I am talking about the film Guide. The film was released more than 50 years ago but doesn't look dated. Perhaps RK Narayan would not be happy if I say that Guide was made for Dev Anand and Waheeda Rehman. The film, made under the banner of Navketan Films, was directed and edited by Vijay Anand. The film's screenplay was also written by Vijay Anand. SD Burman was the music director of the film. Its songs were written by Shailendra. Fali Mistry was the cinematographer. Others in the cast of the film included Kishore Sahu, Anwar Hussain, Leela Chitnis, Jagirdar, Rashid Khan.
The film is based on RK Narayan's most famous book, The Guide. RK Narayan wrote the book in the mid-sixties; he was then in the United States. He has described the circumstances that led him to write the book: A recent situation in Mysore afforded the setting for such a story. A severe drought had dried up all the rivers and tanks; Krishnaraja Sagar, an enormous reservoir feeding channels that irrigated thousands of acres, had also become dry. As a desperate measure, the municipal council organized a prayer for rains. A group of Brahmins stood knee-deep in water (procured at great cost) on the dry bed of Kaveri, fasted, prayed, and chanted certain mantras continuously for eleven days. On the twelfth day it rained, and brought relief to the countryside. During my travels in America, the idea crystallized in my mind. I stopped in Berkeley for three months, took a hotel room and wrote my novel.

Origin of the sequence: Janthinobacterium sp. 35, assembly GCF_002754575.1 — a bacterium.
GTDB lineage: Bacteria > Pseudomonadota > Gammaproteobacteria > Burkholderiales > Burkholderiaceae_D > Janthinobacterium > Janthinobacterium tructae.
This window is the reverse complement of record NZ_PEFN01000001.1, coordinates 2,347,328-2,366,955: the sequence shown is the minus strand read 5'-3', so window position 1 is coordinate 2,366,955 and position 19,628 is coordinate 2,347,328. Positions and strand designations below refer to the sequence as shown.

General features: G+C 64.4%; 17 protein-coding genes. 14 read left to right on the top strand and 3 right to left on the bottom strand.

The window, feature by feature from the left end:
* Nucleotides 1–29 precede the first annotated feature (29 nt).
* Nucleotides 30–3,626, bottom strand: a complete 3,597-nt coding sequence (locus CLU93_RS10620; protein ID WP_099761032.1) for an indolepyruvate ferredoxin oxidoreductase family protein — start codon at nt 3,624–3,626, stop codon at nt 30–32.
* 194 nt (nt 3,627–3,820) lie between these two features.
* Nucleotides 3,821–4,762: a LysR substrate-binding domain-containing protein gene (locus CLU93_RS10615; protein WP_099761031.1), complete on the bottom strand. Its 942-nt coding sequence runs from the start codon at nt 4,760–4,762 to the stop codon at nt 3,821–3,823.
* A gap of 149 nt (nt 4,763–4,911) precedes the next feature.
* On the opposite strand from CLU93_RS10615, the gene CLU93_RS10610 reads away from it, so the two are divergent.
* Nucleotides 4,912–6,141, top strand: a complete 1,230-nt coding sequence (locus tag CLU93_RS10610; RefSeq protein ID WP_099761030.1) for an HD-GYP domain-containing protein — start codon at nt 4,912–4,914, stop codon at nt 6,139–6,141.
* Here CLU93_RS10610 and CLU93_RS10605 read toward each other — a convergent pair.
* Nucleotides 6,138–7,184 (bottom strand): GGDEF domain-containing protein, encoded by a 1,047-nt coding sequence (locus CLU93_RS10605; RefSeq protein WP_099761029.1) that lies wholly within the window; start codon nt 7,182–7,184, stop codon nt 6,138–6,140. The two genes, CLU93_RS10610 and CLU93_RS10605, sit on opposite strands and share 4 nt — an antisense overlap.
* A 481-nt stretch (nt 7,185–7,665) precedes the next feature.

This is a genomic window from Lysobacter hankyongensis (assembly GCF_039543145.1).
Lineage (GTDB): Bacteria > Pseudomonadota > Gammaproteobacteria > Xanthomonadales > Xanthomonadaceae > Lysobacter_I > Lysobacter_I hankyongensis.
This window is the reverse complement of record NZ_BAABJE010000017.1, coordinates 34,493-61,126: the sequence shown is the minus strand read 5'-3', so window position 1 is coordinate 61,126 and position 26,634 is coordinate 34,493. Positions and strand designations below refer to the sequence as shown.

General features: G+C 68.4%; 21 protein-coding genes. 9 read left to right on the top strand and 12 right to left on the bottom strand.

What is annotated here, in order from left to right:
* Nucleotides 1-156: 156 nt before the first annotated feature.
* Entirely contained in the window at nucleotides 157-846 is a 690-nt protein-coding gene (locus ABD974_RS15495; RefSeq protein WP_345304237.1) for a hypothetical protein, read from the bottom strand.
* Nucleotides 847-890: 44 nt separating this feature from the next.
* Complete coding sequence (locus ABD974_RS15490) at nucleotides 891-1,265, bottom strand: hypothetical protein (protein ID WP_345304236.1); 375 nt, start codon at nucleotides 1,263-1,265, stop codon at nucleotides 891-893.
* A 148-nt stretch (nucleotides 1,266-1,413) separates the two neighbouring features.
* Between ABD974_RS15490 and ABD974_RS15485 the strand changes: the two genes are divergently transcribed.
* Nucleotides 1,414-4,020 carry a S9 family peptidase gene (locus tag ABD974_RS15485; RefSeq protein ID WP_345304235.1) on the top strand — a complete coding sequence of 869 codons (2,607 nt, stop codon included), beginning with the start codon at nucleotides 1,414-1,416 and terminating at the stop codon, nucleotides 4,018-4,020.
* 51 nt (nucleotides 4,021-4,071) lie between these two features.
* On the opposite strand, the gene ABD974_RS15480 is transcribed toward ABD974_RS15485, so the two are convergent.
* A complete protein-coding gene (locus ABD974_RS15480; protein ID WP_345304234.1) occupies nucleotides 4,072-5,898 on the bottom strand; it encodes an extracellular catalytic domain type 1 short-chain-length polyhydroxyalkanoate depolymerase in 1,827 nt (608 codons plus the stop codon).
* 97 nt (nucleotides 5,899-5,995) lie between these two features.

The central characters of the story are Raju the guide, Rosie the dancer, and Marco the archaeologist. The story is about ambitions, insecurities and jealousies. Rosie, a suppressed wife, walks out on her husband. Rosie longed for affection and care from her husband, but the differences in their wave-length causes discontent in their relationship. She becomes a celebrated dancer with the help and support of Raju. Raju is a sentimental adulterer, a dancing girl's manager, a swindler, a jail-bird, and a martyred mystic. Rosie, Marco's wife, abandoned by Marco, realises with Raju's help, her ambition of becoming a dancer. Rosie's success in the show world swells Raju's head. He turns to an easy life, gambles away her newfound wealth, and lands up in jail. When Raju comes out of prison, he is mistaken for a god man. His fake new life faces a challenge. The villagers, thinking him to be a god man, believe he can bring the rains by praying and fasting. How can a fake saint let down the thousands of people who have faith in him! Raju risks his life and goes on fast. Referring to the fasting ritual by Raju to appease rain-god, Narayan writes, Raju felt suddenly so enthusiastic that it gave him a new strength to go through with the ordeal. The rains come just as the man breathes his last. One might ask - Was Raju a saint, or a fake?